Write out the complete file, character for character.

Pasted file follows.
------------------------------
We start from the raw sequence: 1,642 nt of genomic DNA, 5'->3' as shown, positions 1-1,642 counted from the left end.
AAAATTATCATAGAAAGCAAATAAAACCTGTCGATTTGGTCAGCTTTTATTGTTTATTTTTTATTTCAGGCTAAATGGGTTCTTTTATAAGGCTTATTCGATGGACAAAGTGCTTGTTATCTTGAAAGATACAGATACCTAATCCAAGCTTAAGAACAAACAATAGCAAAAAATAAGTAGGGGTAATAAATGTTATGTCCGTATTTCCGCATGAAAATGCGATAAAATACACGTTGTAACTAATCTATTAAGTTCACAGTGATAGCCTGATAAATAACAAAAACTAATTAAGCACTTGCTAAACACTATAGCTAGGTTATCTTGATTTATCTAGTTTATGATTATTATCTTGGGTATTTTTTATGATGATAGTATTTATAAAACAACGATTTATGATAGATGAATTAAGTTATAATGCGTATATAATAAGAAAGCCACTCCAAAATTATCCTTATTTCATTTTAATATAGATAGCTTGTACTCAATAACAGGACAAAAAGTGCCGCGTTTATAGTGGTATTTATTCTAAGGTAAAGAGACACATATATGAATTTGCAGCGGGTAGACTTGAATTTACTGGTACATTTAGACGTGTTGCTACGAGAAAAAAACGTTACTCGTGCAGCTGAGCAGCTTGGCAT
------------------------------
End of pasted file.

We start from the raw sequence: 1,642 nt of genomic DNA, 5'->3' as shown, positions 1-1,642 counted from the left end.
AAAATTATCATAGAAAGCAAATAAAACCTGTCGATTTGGTCAGCTTTTATTGTTTATTTTTTATTTCAGGCTAAATGGGTTCTTTTATAAGGCTTATTCGATGGACAAAGTGCTTGTTATCTTGAAAGATACAGATACCTAATCCAAGCTTAAGAACAAACAATAGCAAAAAATAAGTAGGGGTAATAAATGTTATGTCCGTATTTCCGCATGAAAATGCGATAAAATACACGTTGTAACTAATCTATTAAGTTCACAGTGATAGCCTGATAAATAACAAAAACTAATTAAGCACTTGCTAAACACTATAGCTAGGTTATCTTGATTTATCTAGTTTATGATTATTATCTTGGGTATTTTTTATGATGATAGTATTTATAAAACAACGATTTATGATAGATGAATTAAGTTATAATGCGTATATAATAAGAAAGCCACTCCAAAATTATCCTTATTTCATTTTAATATAGATAGCTTGTACTCAATAACAGGACAAAAAGTGCCGCGTTTATAGTGGTATTTATTCTAAGGTAAAGAGACACATATATGAATTTGCAGCGGGTAGACTTGAATTTACTGGTACATTTAGACGTGTTGCTACGAGAAAAAAACGTTACTCGTGCAGCTGAGCAGCTTGGCAT